It takes heavy-duty machines to traverse The Frozen Continent.
Most travel to and from Antarctica and between stations there is by plane.
Air Force C-17 Globemaster III
The U.S. Air Force charters C-17 transports between Christchurch, New Zealand, and McMurdo Station for the U.S. Antarctic Program. These hulking workhorses boast four Pratt and Whitney turbofan engines and have a maximum carrying capacity of 170,900 pounds (77,519 kilograms). They carry most of the cargo and personnel during Antarctica’s austral season.
Each plane can carry 102 troops/paratroops, 36 litter and 54 ambulatory patients with their attendants, or a full capacity of cargo.
They land and take-off from the annual sea-ice runway near McMurdo Station, where the ice must be at least 6 and ½ feet (about 2 meters) thick to support the jets. According to the Air Force website, the two outstanding features of the C-17 are its reliability and maintainability.
LC-130 Hercules “skibird”
Passengers and cargo shuttle back and forth between the South Pole and McMurdo Station via the LC-130 Hercules.
There are only about ten LC-130 Hercules planes in existence. Built in the 1950’s during the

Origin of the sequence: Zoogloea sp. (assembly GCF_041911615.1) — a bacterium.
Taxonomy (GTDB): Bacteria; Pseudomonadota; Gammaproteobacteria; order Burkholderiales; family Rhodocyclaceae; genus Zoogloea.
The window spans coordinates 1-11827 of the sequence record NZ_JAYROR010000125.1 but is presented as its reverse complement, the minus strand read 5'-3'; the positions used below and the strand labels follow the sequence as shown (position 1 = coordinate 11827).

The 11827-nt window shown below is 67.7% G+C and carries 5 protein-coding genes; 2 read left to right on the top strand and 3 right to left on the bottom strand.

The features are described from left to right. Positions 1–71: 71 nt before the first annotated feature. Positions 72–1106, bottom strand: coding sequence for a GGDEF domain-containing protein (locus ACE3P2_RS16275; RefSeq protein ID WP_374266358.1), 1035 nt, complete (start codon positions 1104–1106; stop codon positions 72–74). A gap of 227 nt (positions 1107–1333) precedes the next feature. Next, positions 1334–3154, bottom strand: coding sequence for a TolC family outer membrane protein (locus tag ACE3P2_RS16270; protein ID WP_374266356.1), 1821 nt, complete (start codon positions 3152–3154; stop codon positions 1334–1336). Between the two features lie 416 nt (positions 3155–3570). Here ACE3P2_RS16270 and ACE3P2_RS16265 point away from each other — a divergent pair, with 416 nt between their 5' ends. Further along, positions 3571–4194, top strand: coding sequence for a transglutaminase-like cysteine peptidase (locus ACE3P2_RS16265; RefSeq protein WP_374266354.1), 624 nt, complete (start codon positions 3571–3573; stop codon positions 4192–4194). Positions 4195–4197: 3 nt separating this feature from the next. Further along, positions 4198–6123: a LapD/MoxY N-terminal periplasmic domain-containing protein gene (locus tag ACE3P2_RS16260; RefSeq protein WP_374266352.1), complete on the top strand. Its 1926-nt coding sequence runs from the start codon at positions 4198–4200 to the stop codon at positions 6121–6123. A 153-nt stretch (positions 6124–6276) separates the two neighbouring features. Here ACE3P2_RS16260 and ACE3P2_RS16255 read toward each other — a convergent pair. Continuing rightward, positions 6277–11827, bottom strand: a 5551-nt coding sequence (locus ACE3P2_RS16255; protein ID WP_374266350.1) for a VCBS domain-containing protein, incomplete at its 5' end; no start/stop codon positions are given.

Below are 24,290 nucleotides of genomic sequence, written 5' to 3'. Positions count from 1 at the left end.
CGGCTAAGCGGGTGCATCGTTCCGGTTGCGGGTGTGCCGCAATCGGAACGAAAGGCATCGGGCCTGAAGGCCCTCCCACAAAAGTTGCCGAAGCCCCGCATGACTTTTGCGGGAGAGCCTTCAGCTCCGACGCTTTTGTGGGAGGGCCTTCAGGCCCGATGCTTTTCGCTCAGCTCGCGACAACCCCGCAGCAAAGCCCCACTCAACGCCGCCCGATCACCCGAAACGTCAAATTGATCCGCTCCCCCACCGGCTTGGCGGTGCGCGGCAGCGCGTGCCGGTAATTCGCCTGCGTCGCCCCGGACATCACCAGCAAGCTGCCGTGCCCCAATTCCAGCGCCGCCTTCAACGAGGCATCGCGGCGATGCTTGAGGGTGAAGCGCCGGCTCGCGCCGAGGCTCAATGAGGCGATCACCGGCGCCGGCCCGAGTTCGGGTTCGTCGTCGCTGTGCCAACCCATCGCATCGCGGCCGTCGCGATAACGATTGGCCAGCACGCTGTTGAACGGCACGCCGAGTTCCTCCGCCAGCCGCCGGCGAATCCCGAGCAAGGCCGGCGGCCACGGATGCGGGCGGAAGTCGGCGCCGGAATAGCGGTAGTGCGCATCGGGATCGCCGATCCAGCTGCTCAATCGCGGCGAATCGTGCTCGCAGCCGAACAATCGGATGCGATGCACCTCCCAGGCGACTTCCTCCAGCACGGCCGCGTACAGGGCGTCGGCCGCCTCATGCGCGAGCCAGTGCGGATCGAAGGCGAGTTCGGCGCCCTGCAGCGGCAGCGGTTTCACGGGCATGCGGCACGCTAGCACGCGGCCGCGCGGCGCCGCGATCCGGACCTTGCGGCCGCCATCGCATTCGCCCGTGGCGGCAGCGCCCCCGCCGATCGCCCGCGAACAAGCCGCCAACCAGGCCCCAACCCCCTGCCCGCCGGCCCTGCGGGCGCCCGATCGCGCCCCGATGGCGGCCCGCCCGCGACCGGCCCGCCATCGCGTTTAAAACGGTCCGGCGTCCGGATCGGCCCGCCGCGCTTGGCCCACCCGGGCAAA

Cold War to combat the Soviet Union in the Arctic, they have been repurposed to serve as transport and resupply planes in the Antarctic. They have been ski-equipped, giving them the nickname “skibird.”
The “Puckered Penguins” were a thing.
The Puckered Penguins was the nickname of Antarctic Development Squadron Six, also known as VXE-6 or ANTARCTIC DEVRON SIX. First established on January 17, 1955, as Air Development Squadron Six (VX-6), the program supported the continuing operations of Operation Deep Freeze of the United States Antarctic Program.VX-6 completed exploratory missions, transported people and materials essential for the establishment of stations in the Antarctic, and conducted emergency evacuations.
A cartoon character drawn by Lieutenant Commander Ray E. Hall of the US Navy and dubbed “Puckered Pete” became the unofficial mascot of the VX-6 Squadron.
The squadron was redesignated Antarctic Development Squadron Six (VXE-6) on January 1, 1969. The new insignia sported a bright blue-and-gold patch featuring symbols of the Antarctic continent: a plane, helicopter, and a penguin. The insignia also bore these words:
COURAGE SACRIFICE DEVOTION
The Puckered Penguins logged more than two hundred thousand flight hours in support of the Antarctic Program before being disestablished on February 24, 1999. During their existence, they supported the pioneering work of the US Antarctic Program by risking their lives to transport 195,000 passengers, as well as deliver over 240 million pounds of dry cargo and millions of gallons of fuel to Antarctica.
Ivan the Terra Bus
The monster van known as Ivan the Terra Bus is an invaluable mode of transportation for passengers arriving and leaving McMurdo Station via military flights. The tires along on this giant are nearly as high as a man.
Coming next week: The Year Without a Summer
Stock Photo ID: 1288314316 ©William Cushman|Shutterstock.com